Obon (お盆) or just Bon (盆) is a Japanese Buddhist custom to honor the spirits of one's ancestors. This Buddhist-Confucian custom has evolved into a family reunion holiday during which people return to ancestral family places and visit and clean their ancestors' graves, and when the spirits of ancestors are supposed to revisit the household altars. It has been celebrated in Japan for more than 500 years and traditionally includes a dance, known as Bon-Odori. The festival of Obon lasts for three days; however its starting date varies within different regions of Japan. When the lunar calendar was changed to the Gregorian calendar at the beginning of the Meiji era, the localities in Japan reacted differently and this resulted in three different times of Obon. "Shichigatsu Bon" (Bon in July) is based on the solar calendar and is celebrated around 15 July in eastern Japan (Kantō region such as Tokyo, Yokohama and the Tohoku region), coinciding with Chūgen. "Hachigatsu Bon" (Bon in August) is based on the lunar calendar, is celebrated around the 15th of August and is the most commonly celebrated time. "Kyu Bon" (Old Bon) is celebrated on the 15th day of the seventh month of the lunar calendar, and so differs each year. "Kyu Bon" is celebrated in areas like the northern part of the Kantō region, Chūgoku region, Shikoku, and the Okinawa Prefecture. These three days are not listed as public holidays but it is customary that people are given leave.
Hanami (花見, lit. "flower viewing") is the Japanese traditional custom of enjoying the transient beauty of flowers, flowers ("hana") in this case almost always referring to those of the cherry ("sakura") or, less frequently, plum ("ume") trees. From the end of March to early May, sakura bloom all over Japan, and around the first of February on the island of Okinawa. The blossom forecast (桜前線 sakura-zensen, literally cherry blossom front) is announced each year by the weather bureau, and is watched carefully by those planning hanami as the blossoms only last a week or two. In modern-day Japan, hanami mostly consists of having an outdoor party beneath the sakura during daytime or at night. In some contexts the Sino-Japanese term kan'ō (観桜, view-cherry) is used instead, particularly for festivals. Hanami at night is called yozakura (夜桜, literally night sakura). In many places such as Ueno Park temporary paper lanterns are hung for the purpose of yozakura. On the island of Okinawa, decorative electric lanterns are hung in the trees for evening enjoyment, such as on the trees ascending Mt. Yae, near Motobu Town, or at the Nakijin Castle.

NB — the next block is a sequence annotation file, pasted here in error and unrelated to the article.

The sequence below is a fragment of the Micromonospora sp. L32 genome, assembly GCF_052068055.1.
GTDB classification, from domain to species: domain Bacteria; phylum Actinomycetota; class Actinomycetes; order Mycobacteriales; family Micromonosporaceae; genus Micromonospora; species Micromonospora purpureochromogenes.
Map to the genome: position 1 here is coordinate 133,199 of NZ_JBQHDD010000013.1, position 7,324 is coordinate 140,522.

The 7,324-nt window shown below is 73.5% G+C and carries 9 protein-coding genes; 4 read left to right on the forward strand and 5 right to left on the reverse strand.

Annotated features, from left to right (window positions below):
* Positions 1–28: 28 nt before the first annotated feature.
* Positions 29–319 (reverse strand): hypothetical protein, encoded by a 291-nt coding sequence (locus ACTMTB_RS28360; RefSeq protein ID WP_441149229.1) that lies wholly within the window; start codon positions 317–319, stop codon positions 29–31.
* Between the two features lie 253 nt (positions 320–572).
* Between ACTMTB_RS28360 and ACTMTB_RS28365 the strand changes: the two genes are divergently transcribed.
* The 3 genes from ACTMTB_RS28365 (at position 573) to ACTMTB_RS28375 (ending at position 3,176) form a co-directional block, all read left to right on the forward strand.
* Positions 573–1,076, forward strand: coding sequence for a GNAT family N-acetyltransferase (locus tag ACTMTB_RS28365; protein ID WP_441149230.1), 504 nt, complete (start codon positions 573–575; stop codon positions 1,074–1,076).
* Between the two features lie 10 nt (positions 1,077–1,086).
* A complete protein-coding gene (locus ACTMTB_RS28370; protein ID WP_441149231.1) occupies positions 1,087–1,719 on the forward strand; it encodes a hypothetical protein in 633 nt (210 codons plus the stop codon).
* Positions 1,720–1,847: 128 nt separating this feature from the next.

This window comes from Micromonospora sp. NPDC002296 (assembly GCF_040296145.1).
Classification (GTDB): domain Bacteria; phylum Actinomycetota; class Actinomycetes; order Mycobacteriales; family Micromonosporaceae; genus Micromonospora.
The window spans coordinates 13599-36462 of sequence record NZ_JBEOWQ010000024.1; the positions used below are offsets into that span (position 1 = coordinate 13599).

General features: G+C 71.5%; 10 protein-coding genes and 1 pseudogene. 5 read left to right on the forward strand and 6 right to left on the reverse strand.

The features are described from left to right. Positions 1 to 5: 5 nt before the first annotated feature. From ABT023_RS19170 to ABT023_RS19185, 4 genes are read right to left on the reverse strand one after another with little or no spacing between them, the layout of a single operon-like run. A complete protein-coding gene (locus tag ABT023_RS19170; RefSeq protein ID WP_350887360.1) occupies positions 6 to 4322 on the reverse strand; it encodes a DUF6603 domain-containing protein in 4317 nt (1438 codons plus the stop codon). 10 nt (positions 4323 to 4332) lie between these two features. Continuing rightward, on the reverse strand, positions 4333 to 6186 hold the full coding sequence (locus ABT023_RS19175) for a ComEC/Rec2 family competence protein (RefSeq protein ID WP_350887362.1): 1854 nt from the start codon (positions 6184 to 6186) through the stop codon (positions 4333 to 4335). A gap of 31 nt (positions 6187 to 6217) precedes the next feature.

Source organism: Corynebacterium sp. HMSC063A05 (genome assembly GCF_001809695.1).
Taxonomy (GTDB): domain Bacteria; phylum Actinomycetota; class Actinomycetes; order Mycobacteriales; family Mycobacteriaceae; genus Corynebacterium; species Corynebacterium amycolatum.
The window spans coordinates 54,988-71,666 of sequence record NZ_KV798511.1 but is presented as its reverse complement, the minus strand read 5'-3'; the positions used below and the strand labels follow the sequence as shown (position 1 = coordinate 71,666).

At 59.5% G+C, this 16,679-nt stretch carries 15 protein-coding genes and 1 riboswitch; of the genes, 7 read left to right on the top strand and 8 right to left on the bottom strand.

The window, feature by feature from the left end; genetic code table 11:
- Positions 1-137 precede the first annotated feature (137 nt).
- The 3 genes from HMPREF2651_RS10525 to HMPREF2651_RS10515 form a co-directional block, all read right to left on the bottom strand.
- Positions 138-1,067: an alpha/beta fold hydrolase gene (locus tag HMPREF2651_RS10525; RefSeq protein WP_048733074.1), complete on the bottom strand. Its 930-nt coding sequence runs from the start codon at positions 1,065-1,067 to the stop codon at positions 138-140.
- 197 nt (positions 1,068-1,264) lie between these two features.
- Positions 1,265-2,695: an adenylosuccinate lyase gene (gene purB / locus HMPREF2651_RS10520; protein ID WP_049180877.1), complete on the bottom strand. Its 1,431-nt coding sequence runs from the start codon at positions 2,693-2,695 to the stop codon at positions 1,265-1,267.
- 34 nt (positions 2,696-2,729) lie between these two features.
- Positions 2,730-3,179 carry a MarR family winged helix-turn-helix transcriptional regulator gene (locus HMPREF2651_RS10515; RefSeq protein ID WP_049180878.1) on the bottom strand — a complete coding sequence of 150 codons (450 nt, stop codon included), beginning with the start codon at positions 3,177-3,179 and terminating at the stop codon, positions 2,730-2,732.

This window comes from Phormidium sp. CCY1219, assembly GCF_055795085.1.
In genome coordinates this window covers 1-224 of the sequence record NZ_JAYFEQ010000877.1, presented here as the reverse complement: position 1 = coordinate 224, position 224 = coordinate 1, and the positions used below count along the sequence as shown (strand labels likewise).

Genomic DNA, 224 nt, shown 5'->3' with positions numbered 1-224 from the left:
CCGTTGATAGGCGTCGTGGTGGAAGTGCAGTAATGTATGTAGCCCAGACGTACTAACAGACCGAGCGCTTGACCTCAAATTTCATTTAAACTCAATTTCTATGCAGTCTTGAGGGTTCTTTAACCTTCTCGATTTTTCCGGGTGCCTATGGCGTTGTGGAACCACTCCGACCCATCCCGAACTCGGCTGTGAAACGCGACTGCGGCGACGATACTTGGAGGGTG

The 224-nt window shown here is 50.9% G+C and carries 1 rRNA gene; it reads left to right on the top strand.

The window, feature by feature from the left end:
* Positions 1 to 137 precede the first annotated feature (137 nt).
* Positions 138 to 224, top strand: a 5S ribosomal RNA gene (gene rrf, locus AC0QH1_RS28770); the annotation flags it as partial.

A more ancient form of hanami also exists in Japan, which is enjoying the plum blossoms (梅 ume) instead, which is narrowly referred to as umemi (梅見, plum-viewing). This kind of hanami is popular among older people, because they are calmer than the sakura parties, which usually involve younger people and can sometimes be very crowded and noisy.